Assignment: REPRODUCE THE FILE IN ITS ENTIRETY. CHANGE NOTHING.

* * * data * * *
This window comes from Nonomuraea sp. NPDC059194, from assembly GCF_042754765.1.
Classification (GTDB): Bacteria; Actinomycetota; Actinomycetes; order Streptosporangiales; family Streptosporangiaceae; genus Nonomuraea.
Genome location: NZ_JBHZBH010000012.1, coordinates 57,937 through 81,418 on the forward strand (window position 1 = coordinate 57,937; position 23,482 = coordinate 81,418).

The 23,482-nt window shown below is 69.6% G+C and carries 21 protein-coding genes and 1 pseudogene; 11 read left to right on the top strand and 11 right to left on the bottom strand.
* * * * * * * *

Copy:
This window comes from Nonomuraea sp. NPDC059194, from assembly GCF_042754765.1.
Classification (GTDB): Bacteria; Actinomycetota; Actinomycetes; order Streptosporangiales; family Streptosporangiaceae; genus Nonomuraea.
Genome location: NZ_JBHZBH010000012.1, coordinates 57,937 through 81,418 on the forward strand (window position 1 = coordinate 57,937; position 23,482 = coordinate 81,418).

The 23,482-nt window shown below is 69.6% G+C and carries 21 protein-coding genes and 1 pseudogene; 11 read left to right on the top strand and 11 right to left on the bottom strand.